Detroit Concours d'Elegance Honors Black GM Designer, 1937 Delahaye

The inaugural Detroit Concours d'Elegance went live over the weekend with events in and around the Motor City. The event is now stewarded by Hagerty Inc. and held at the Detroit Institute of Arts and Comerica Park as opposed to the lawn at the Inn at St. Johns as it was in previous years. It coincides with the Detroit Auto Show.

Best in show went to a 1937 Delahaye 135M Cabriolet by Chapron during the event, which also honored former General Motors VP of Global Design Ed Welburn. He started at GM in 1972 as the company's first Black designer and rose to the highest position for an African-American at any global automaker. Recent products include the Cadillac Escalade, Chevrolet Corvette and Camaro.

The Concours on Sunday capped the festivities, which hosted more than 5,000 people and started on Friday.

The first day of events featured local students from Detroit Public Schools attended Detroit Electrified at Beacon Park. It educated students on the evolution of alternative-powered vehicles. GM and Ford displayed the electric Cadillac Lyriq and Ford F-150 Lightning.

1937 Delahaye 135M Cabriolet
The 1937 Delahaye 135M Cabriolet won best in show at the Detroit Concours d'Elegance. Hagerty

Saturday's event, called Cars & Community, took place at Comerica Park and featured more than 200 vehicles divided among Concours d'Lemons, RADwood and a curated car club display. RADwood, is a celebration of '80s and '90s cars, and the style that goes along with them.

"Today's concours was the fulfillment of a vision. Our goal was to create a world class automotive event in the heart of Detroit, one that is worthy of the Motor City and thanks to our entrants and our partners, that is exactly what we did," said McKeel Hagerty, CEO of Hagerty in a press release.

"The 1937 Delahaye was a perfect choice for today's Best of Show. It's a sleek, elegant car that people rarely see. It's the kind of car that concours events are made for. Congratulations to owner Tom McGough for a well-deserved win."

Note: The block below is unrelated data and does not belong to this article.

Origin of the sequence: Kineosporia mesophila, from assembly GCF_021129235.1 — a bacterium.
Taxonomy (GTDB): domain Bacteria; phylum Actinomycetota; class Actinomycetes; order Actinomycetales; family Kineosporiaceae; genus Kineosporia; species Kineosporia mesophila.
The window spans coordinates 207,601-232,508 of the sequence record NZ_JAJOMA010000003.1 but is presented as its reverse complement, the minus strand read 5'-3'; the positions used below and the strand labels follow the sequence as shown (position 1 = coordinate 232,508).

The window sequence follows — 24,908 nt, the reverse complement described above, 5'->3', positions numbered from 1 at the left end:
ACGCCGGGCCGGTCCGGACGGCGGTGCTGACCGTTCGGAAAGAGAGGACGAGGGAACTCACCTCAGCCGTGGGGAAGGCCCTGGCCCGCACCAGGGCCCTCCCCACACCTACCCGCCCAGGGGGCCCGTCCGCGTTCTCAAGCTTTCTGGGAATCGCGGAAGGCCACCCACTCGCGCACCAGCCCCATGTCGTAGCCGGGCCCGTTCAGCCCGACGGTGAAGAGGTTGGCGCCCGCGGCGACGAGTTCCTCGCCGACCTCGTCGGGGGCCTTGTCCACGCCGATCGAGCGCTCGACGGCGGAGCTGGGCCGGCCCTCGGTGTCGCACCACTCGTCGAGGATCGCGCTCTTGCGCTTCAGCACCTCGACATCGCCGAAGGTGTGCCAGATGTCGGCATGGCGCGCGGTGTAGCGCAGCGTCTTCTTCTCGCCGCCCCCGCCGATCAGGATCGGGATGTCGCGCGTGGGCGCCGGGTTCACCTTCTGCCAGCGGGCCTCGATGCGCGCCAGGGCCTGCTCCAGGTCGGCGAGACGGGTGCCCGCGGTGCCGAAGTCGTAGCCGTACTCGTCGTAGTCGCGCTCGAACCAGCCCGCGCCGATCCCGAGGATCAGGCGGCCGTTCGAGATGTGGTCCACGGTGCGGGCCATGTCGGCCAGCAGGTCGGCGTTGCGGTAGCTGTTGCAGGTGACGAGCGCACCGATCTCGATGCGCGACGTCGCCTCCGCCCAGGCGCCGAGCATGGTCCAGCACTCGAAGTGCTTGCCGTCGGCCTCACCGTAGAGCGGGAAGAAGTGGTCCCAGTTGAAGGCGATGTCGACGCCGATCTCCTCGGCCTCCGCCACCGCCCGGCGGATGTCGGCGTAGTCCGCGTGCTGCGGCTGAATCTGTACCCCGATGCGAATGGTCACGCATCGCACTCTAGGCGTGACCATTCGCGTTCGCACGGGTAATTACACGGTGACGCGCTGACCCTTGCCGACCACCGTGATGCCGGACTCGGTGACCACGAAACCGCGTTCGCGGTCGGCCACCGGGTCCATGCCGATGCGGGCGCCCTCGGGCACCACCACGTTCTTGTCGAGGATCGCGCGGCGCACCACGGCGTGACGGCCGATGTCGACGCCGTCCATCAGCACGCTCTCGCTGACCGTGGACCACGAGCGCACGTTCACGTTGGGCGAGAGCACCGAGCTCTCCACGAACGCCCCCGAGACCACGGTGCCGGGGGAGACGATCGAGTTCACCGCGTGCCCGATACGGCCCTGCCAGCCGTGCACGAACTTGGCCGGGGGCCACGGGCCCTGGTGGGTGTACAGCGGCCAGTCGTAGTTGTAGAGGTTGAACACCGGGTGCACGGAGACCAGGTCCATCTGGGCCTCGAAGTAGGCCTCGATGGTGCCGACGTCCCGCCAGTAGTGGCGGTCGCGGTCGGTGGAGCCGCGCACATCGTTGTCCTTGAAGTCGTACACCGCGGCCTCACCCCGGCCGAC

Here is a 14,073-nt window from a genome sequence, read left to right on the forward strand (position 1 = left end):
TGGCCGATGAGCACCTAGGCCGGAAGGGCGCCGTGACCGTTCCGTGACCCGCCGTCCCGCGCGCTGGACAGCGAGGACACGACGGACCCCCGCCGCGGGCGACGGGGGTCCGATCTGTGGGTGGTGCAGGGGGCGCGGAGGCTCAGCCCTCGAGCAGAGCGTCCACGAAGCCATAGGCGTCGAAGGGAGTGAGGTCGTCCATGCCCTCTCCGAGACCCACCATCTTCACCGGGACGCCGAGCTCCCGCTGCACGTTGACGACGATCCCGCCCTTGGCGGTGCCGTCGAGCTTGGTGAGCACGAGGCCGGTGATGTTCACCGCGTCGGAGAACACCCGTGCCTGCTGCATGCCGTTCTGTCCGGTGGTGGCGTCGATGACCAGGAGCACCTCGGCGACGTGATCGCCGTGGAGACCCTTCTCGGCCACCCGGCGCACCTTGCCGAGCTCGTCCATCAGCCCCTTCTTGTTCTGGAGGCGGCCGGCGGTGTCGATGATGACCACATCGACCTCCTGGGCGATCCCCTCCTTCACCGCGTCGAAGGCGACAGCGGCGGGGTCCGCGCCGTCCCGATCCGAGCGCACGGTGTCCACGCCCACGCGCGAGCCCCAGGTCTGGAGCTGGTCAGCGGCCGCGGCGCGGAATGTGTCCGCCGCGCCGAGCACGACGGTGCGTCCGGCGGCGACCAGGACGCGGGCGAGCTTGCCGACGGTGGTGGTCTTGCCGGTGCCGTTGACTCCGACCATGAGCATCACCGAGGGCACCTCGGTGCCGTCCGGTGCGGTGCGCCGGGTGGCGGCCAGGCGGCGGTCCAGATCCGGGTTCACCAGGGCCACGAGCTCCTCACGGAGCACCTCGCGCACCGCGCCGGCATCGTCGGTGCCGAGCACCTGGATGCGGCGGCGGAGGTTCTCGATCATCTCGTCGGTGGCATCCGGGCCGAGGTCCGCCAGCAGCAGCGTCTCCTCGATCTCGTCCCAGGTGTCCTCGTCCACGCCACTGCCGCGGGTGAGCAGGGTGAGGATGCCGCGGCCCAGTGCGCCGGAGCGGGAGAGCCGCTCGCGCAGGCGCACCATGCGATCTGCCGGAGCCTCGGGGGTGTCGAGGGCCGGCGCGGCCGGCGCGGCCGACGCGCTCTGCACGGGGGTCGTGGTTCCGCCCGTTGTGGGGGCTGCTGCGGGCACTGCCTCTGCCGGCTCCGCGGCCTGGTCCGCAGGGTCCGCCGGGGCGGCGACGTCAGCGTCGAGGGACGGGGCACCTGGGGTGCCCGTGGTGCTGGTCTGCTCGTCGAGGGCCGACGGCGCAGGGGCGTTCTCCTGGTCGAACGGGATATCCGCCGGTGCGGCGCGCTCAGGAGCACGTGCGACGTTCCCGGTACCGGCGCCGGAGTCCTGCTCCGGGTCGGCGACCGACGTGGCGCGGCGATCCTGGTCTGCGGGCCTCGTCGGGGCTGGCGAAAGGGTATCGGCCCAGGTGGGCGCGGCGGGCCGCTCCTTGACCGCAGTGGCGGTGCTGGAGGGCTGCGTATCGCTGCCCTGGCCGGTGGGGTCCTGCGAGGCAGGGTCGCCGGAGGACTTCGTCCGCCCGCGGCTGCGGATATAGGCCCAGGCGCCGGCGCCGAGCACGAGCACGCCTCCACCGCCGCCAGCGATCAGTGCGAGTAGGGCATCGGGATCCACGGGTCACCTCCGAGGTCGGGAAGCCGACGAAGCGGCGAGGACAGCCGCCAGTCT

The 135 was first shown at the 1934 Paris Salon. Soon after Delahaye merged with French manufacturer Delage, inheriting the company's clients. It has a 3.5-liter, six-cylinder engine with a triple-Solex downdraft carburetor. It makes 120 horsepower, a lot at the time, and has a four-speed electric shift transmission. A total of 2,592 were produced from 1935-1952 including 1,115 built post-World War II, according to Hagerty.

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Chassis No. 47538 has a unique grille, lower fender profile and interior doors with wood surrounds. The coachwork is by Henri Chapron of Paris.

Other winners included a 1940 Packard Darrin for the American Classics class. A 1957 Cadillac Series 62 won as the best car designed by Harley Earl, who was also honored at the event. A 1962 Pontiac GTO won best of Cars on Woodward and a 1966 Ford Mustang Shelby GT350 won for best Limited Production Ford.

Other classes included Limited Production GM and Chrysler, American and Italian Sports Cars, Hot Rods, Supercars and more.

The Detroit Concours, whether held in Detroit or at St. John's, always comes with a charity component. This year the Detroit Concours and the Hagerty Driver's Foundation pledged a combined $55,000 to local nonprofit partners including College for Creative Studies, Drive One Detroit and Midtown Detroit, Inc.